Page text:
Student Diversity in Classes and Educational Outcomes: Student Perceptions
Meacham, Jack, McClellan, Michelle, Pearse, Tonia, Greene, Rashidi, College Student Journal
How does increased diversity of backgrounds and experiences of undergraduate students affect teaching and learning activities in our classes and the educational outcomes for those students? A questionnaire about the likelihood of various teaching and learning activities and educational outcomes was completed by 117 undergraduate students (93 white, 24 minority) at a public research university. The students both white and minority perceived three educational outcomes as likely to be facilitated when there are more rather than fewer minority students in classes: cultural knowledge and awareness, recognizing the complexity of issues, and learning to work with people who are different. The students' perceptions provide evidence that traditional purposes of higher education, including general education learning goals, are facilitated for all students and not merely minority students when there is a diverse student body.
Racial and ethnic diversity in the United States increased more in the 1980s than in any other decade. In the 1990s, people of color, women, and immigrants constituted approximately 85% of the entrants into the workforce. By the year 2020, one of every three Americans will be a person of color, and students of color will make up almost 50% of the student population. In the lifetimes of many of today's college and university students, non Hispanic whites are predicted to become less than half the population of the United States (Meacham, 1996). Frequent articles in the Wall Street Journal reveal that our nation's businesses are responding to these demographic changes with new programs for recruitment, training, and retention of a diverse workforce and with new products, services, and marketing strategies for an increasingly diverse population ("Diversity," 1996). Similarly, colleges and universities have been responding with new programs for recruitment and retention of underrepresented students and faculty and through the introduction of issues of multiculturalism and diversity into curricular requirements and course content (Crosby, Iyer, Clayton, and Downing, 2003). These programmatic changes have been supported and driven by an explosion of creative research and scholarship, as well as the introduction of improved teaching techniques, initially in women's and ethnic studies but now widespread throughout the humanities and social sciences (Association of American Colleges and Universities, 1995; Meacham, 1996; Musil, 1996).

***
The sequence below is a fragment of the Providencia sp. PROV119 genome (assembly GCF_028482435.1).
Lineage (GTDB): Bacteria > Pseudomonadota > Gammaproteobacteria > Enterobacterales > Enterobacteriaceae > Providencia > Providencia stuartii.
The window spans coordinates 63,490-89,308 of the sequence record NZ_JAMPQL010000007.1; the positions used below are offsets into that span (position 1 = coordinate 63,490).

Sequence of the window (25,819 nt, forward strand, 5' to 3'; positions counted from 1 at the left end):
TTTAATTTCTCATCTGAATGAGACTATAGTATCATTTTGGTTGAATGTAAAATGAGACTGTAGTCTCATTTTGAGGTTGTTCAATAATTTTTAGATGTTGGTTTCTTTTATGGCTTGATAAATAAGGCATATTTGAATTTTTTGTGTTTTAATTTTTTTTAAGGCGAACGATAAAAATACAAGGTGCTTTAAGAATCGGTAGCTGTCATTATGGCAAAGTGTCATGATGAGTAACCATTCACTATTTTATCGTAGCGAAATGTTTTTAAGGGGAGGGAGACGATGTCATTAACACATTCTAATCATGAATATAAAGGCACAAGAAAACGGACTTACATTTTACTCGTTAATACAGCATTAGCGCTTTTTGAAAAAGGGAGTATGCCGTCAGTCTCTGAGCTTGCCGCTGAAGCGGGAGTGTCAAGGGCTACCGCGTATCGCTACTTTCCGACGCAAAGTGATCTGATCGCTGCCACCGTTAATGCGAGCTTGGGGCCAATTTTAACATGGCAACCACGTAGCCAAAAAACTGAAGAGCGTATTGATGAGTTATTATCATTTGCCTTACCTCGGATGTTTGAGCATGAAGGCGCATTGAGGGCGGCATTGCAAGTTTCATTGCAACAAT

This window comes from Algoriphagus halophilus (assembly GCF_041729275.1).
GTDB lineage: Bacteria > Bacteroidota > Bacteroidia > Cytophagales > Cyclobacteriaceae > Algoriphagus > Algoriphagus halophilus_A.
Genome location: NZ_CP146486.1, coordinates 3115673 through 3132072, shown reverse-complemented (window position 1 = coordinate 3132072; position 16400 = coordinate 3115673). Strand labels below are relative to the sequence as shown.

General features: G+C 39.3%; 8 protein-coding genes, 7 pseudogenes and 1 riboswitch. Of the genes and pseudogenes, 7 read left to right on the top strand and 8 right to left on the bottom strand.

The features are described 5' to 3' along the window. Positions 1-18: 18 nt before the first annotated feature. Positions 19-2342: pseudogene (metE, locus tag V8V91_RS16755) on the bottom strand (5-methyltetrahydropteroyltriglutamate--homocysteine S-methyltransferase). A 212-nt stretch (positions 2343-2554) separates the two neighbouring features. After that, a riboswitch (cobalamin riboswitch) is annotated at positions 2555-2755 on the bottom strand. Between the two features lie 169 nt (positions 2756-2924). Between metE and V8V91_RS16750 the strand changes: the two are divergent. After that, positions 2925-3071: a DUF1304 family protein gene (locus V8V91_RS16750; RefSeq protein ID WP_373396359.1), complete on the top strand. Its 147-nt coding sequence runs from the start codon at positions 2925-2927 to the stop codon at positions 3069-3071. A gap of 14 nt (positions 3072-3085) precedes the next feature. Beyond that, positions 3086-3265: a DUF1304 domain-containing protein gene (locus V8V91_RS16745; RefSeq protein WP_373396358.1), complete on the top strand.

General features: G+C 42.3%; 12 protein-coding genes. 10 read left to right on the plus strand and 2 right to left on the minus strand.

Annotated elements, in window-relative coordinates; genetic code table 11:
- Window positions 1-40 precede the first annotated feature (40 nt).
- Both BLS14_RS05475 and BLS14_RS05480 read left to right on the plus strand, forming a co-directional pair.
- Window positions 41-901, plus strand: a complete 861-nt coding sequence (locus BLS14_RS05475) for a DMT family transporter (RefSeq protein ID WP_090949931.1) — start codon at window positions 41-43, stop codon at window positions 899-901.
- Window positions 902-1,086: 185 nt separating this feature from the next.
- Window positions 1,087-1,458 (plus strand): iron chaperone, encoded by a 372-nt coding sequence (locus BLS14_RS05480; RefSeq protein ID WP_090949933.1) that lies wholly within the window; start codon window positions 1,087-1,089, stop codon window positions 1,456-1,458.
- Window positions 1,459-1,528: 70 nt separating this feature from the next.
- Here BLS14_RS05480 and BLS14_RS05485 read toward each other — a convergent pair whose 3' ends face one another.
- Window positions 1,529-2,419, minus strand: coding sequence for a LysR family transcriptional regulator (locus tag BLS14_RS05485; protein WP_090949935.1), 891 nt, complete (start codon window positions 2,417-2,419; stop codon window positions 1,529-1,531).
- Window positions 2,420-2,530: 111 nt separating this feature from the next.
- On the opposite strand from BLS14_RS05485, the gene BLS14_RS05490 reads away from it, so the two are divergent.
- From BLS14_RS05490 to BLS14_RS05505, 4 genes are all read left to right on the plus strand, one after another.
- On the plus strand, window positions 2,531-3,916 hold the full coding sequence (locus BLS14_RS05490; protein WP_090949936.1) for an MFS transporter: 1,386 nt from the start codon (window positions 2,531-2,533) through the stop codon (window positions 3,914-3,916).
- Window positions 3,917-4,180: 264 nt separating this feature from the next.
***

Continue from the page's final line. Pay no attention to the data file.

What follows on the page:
Our college and university campuses are now hosting the most diverse student population in our nation's history. The purpose of the present study was to ask how this increasing diversity of students on our campuses and in our classrooms might be affecting teaching and learning activities and educational outcomes. Thus, in contrast to other possible studies, the focus here is not upon the impact of curricular requirements and course content related to issues of multiculturalism and diversity, nor upon the effectiveness of teaching techniques intended to promote increased understanding of these issues. Instead, the focus is upon the increased diversity, per se, of students in our classrooms: Does increased racial and ethnic diversity among students lead to changes in the teaching and learning activities engaged in by faculty and students? Does increased racial and ethnic diversity among students lead to changes--enhancements or decrements in educational outcomes for our students and, if so, for what specific educational outcomes?
It's difficult to pursue such questions without first considering what is meant by educational outcomes. On most campuses these are best articulated in the context of general education programs and requirements. Schneider and Shoenberg (1998) have provided a summary of general education learning goals, which include acquiring intellectual skills or capacities; understanding multiple modes of inquiry and approaches to knowledge; developing societal, civic, and global knowledge; gaining self-knowledge and grounded values; and concentration and integration of learning. …